An Interesting Theme in Genesis: My Message at Crossway Publisher’s Chapel

Last week I had the privilege of speaking for the weekly chapel at Crossway. I shared about a theme in Genesis that I find very interesting. The combination of “to see” and “good” occurs throughout the book, beginning, of course, with God at creation. But people quickly hijack the prerogative to “see” what is “good” for sinful purposes.

Read the message to see how this them works its way throughout the book of Genesis, and is resolved at the end.

A message for chapel at Crossway

We are in the Christmas season, which is a very exciting time for the shrewd comparison shopper.

Whether or not you got a good deal depends on the standard set by other prices. So last Tuesday, when you see a Kindle Fire for $199, compared to $329 for an iPad Mini, you see that as a good deal. But if you waited until Black Friday, when the Kindle Fire price dropped to $169, you’d see that as a really good deal. But…if you waited three more days, then you would have seen the best deal of all: the Cyber Monday price of $129. And if you had waited one more day – when the price went back up to $199 – you might have thrown your computer out the window.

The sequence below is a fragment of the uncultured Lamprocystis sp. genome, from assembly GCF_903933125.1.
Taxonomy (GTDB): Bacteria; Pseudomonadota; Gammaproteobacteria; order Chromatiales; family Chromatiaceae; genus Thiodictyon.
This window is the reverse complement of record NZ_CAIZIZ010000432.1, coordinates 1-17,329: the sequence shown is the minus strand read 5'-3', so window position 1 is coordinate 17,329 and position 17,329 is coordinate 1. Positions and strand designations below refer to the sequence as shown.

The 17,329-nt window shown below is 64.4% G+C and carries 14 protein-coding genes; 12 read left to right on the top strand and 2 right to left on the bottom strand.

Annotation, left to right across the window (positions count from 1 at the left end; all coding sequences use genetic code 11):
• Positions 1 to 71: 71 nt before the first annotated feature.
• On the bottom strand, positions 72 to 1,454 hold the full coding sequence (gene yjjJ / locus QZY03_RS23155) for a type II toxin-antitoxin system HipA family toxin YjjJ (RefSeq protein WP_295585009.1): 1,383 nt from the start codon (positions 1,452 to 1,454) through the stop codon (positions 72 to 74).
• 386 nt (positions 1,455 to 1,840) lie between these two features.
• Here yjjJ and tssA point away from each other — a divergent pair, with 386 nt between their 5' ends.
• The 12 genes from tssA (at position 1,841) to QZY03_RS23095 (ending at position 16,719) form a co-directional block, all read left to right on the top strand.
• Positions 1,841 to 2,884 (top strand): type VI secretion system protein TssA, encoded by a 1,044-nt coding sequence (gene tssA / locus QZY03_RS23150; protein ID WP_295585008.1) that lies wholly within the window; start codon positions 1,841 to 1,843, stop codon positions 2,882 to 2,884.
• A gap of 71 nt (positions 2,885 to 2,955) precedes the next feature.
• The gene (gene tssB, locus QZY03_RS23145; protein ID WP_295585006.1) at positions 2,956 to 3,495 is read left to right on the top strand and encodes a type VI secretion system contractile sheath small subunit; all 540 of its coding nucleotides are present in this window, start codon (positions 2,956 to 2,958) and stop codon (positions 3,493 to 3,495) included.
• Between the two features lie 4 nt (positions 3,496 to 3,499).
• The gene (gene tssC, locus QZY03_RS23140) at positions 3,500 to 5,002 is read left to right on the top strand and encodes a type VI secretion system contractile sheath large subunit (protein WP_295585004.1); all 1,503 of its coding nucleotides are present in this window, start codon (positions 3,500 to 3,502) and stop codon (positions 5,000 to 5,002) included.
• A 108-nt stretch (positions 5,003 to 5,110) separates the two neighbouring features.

What’s the point of this example? Comparison shopping is just one small example of how we naturally go through life: comparison living. In this moment of temptation, is God’s way the good deal, or is sin the good deal?

Just as the holiday markdowns constantly fluctuate, the standard we live by often changes. Our feelings, circumstances, desires, and sinful inclinations cloud our spiritual vision so that we see sin as a good deal.

We have all been in that moment, just after caving into a temptation – whether it be lust, theft, gossip, or laziness – that just after the sin we caved in to, our spiritual senses return, and we immediately regain our awareness that sin is bad.

The question, then, is this: how do get that awareness before we sin? How do we get the ability to see that sin is not good in comparison to God’s standard for holiness and goodness?